‘It was a true pleasure to wear this crest’: Wyatt Bongiovanni and Quinnipiac men’s hockey falls short of Frozen Four appearance

Peter Piekarski, Sports Editor

After roaring back from a 4-0 deficit, Michigan’s star power was too much for Quinnipiac to overcome.

Seven goals were scored in the final period, beginning with three straight from the Bobcats. Quinnipiac head coach Rand Pecknold made the decision to pull the goaltender with four minutes left and all the momentum on his team’s side.

Michigan senior forward Michael Pastujov iced the game seconds after the ensuing faceoff with an empty-net goal to put his team up 5-3. Three more goals were scored over the last few minutes in an eventual 7-4 final.

“To lead this team and the success that we had throughout the entire year, it’s a blessing,” senior captain and forward Wyatt Bongiovanni said. “It’s something I’ll never forget. It’s something I’ll never take for granted … Forever grateful.”

Special teams impacted the outcome as well. Quinnipiac entered the game with the best penalty kill in the country and left the game allowing two power-play goals on as many opportunities. Additionally, the Bobcats’ man advantage failed to convert on three chances and allowed a short-handed goal, which gave the Wolverines a 4-0 lead.

Quinnipiac showed signs of life after junior defenseman Jayden Lee executed a spin move and shot the puck on net as he fell to the ice, which banked off the post and over the goal line. Then, Bongiovanni kept the ball rolling with a goal of his own.

Two minutes later, senior forward Desi Burgart tapped home a wrap-around pass from sophomore forward Ty Smilanic to pull the Bobcats within one. Ultimately, trailing all game caught up to Quinnipiac.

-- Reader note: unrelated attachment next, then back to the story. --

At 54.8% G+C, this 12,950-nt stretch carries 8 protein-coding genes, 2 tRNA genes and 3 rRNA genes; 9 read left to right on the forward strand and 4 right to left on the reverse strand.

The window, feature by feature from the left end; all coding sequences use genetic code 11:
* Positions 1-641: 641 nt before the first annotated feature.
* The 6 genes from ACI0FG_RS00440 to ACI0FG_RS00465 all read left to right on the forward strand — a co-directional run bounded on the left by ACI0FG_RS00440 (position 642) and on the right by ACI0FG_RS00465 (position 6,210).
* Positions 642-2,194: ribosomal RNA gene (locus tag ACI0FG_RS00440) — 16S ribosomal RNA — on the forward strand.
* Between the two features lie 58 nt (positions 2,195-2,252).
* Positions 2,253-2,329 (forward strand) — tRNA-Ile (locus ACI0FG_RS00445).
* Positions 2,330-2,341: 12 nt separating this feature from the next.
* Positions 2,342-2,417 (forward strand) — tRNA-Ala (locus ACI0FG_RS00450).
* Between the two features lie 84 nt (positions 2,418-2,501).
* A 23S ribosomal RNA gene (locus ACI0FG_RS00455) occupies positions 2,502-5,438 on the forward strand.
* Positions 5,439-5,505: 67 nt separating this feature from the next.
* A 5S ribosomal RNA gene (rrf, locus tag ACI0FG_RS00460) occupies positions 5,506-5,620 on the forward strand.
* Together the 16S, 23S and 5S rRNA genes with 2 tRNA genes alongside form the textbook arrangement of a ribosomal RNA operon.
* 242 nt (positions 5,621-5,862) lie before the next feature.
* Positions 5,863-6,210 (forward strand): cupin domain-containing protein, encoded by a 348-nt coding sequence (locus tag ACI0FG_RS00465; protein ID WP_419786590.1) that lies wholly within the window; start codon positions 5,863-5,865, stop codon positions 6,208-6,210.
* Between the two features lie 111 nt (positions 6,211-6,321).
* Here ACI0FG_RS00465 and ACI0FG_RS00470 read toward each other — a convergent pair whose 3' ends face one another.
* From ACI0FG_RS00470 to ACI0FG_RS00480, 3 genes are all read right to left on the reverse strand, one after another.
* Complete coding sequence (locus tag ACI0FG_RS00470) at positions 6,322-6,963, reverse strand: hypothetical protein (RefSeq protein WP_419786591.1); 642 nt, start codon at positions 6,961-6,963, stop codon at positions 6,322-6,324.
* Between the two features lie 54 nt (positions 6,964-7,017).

“It hurts right now, but it was a great year,” Pecknold said. “32 wins is impressive. This is a tough pill to swallow right now. Proud of the effort and what we did for Quinnipiac University this year.”

Scoring first weighed heavily into the success of both schools all season, combining for a record of 50-5-0. It took only 33 seconds for Michigan to net the opening goal.

Seven first and one second-round NHL draft picks stuffed the scoresheet for the Wolverines, combining for two goals and eight assists en route to clinching a spot in the Frozen Four.

In a game chock-full of goals, Michigan’s sophomore goaltender Erik Portillo was the most important player on the ice.

Though he only stopped 30 of the 34 shots he faced, his performance in the opening period to keep Quinnipiac off the board is the main reason the Wolverines are moving on.

“He’s the MVP of our team,” Michigan head coach Mel Pearson said.

After 40 minutes of not scoring and trailing by four, Quinnipiac entered the third with its back against the wall facing elimination. Pecknold made the decision to swap goaltenders from freshman Yaniv Perets to graduate student transfer Dylan St. Cyr.

“We got a little energy from putting Dylan in,” Pecknold said. “He’s a great kid. We’re just so lucky that we have two of the best __ goalies in the country. We just needed to change our energy level a little bit.”

Though the move initially worked, Quinnipiac couldn’t quite pull off the comeback and will have to watch the Frozen Four from home.

“Focusing on the relationships we built with the 28 brothers we have in the locker room,” Bongiovanni said. “It’s difficult to even look back at the game right now, there’s so many things running through my mind.”